Uber plans to position itself as the next Amazon, when its IPO road-show kicks off later today. Per Mike Isaac of the NY Times:
Just as Amazon began as a modest online bookseller before growing into a digital retailing behemoth, Uber wants people to believe its ride-sharing business is the foundation for a larger “platform” spanning multiple transportation industries.
Let's do some Q&A:
Q: Why did Uber pick Amazon over Google, which expanded far from its search engine roots?
A: Because Amazon was unprofitable when it went public, whereas Google was already printing cash. Plus, Amazon and Uber share a tactile customer delivery experience, whereas Google remains largely digital.
Q. Why pick Amazon over Lyft?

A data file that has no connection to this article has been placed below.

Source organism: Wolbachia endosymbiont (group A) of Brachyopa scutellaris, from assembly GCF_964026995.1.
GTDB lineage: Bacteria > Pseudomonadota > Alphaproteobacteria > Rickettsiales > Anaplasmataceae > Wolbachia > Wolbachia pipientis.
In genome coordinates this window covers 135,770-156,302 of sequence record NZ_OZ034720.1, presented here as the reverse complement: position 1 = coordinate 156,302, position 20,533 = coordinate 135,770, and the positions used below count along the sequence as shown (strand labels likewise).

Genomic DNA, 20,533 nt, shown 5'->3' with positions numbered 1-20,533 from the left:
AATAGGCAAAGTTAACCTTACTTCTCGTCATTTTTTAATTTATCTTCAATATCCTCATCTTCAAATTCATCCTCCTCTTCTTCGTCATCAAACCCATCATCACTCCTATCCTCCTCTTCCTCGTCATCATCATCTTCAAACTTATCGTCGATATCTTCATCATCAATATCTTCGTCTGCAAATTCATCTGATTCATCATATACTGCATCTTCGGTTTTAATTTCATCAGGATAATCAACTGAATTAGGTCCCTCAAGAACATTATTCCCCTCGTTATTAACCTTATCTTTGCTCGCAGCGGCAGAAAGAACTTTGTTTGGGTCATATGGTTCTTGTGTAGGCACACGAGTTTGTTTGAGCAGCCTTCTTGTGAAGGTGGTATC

A. Because Lyft's stock is getting hammered in the IPO aftermarket (-20.5%). In fact, it closed trading Friday with a lower market cap than Zoom Video. Plus, Uber does legitimately view itself as a much more diversified business, in terms of both geography and product offering.
Q: Why are investors likely to laugh?
A: Amazon's annual loss was only around $3 million per year on less than $10 million in annual sales. Uber is estimating a $1 billion net loss on around $3 billion in revenue for just the last quarter. It could be tough making a growth comparison between a seedling and a fully-mature tree, which has been a longstanding argument against the "stay private longer" strategy.
- Amazon was only three years old when it went public, whereas Uber is now in its second decade.
Q: Why are investors likely to stop laughing?
A: Because many of them also didn't believe in Amazon, whose shares took five years to ever hit the $100 mark. The FOMO is strong with this one. Plus, Uber may persuasively argue that the comp is more about long-term investment strategy than about present-day income statements.
- ICYMI: On Saturday we ran an Axios Deep Dive into the on-demand economy. Check it out here.